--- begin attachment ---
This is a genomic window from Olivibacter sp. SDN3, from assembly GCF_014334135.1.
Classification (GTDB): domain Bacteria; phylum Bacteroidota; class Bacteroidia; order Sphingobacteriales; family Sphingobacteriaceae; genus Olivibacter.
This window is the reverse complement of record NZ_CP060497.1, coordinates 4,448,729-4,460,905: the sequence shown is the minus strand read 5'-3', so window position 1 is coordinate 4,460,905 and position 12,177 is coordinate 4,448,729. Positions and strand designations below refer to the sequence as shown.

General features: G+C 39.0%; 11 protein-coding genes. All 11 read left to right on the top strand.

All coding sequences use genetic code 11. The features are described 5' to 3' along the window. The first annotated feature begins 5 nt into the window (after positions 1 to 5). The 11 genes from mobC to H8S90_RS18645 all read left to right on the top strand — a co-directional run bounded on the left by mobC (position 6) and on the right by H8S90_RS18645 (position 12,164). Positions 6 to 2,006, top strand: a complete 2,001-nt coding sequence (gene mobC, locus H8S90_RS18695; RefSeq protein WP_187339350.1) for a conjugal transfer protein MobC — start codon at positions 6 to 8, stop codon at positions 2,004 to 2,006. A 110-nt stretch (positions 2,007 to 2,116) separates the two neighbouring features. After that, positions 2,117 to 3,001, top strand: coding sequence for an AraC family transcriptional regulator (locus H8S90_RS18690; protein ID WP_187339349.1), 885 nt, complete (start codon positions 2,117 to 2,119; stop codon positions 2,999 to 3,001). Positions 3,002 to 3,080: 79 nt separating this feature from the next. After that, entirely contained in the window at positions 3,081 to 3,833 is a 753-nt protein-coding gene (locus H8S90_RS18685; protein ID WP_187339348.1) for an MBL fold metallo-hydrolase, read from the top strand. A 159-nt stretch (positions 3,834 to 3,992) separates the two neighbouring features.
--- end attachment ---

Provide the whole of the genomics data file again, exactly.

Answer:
This is a genomic window from Olivibacter sp. SDN3, from assembly GCF_014334135.1.
Classification (GTDB): domain Bacteria; phylum Bacteroidota; class Bacteroidia; order Sphingobacteriales; family Sphingobacteriaceae; genus Olivibacter.
This window is the reverse complement of record NZ_CP060497.1, coordinates 4,448,729-4,460,905: the sequence shown is the minus strand read 5'-3', so window position 1 is coordinate 4,460,905 and position 12,177 is coordinate 4,448,729. Positions and strand designations below refer to the sequence as shown.

General features: G+C 39.0%; 11 protein-coding genes. All 11 read left to right on the top strand.

All coding sequences use genetic code 11. The features are described 5' to 3' along the window. The first annotated feature begins 5 nt into the window (after positions 1 to 5). The 11 genes from mobC to H8S90_RS18645 all read left to right on the top strand — a co-directional run bounded on the left by mobC (position 6) and on the right by H8S90_RS18645 (position 12,164). Positions 6 to 2,006, top strand: a complete 2,001-nt coding sequence (gene mobC, locus H8S90_RS18695; RefSeq protein WP_187339350.1) for a conjugal transfer protein MobC — start codon at positions 6 to 8, stop codon at positions 2,004 to 2,006. A 110-nt stretch (positions 2,007 to 2,116) separates the two neighbouring features. After that, positions 2,117 to 3,001, top strand: coding sequence for an AraC family transcriptional regulator (locus H8S90_RS18690; protein ID WP_187339349.1), 885 nt, complete (start codon positions 2,117 to 2,119; stop codon positions 2,999 to 3,001). Positions 3,002 to 3,080: 79 nt separating this feature from the next. After that, entirely contained in the window at positions 3,081 to 3,833 is a 753-nt protein-coding gene (locus H8S90_RS18685; protein ID WP_187339348.1) for an MBL fold metallo-hydrolase, read from the top strand. A 159-nt stretch (positions 3,834 to 3,992) separates the two neighbouring features.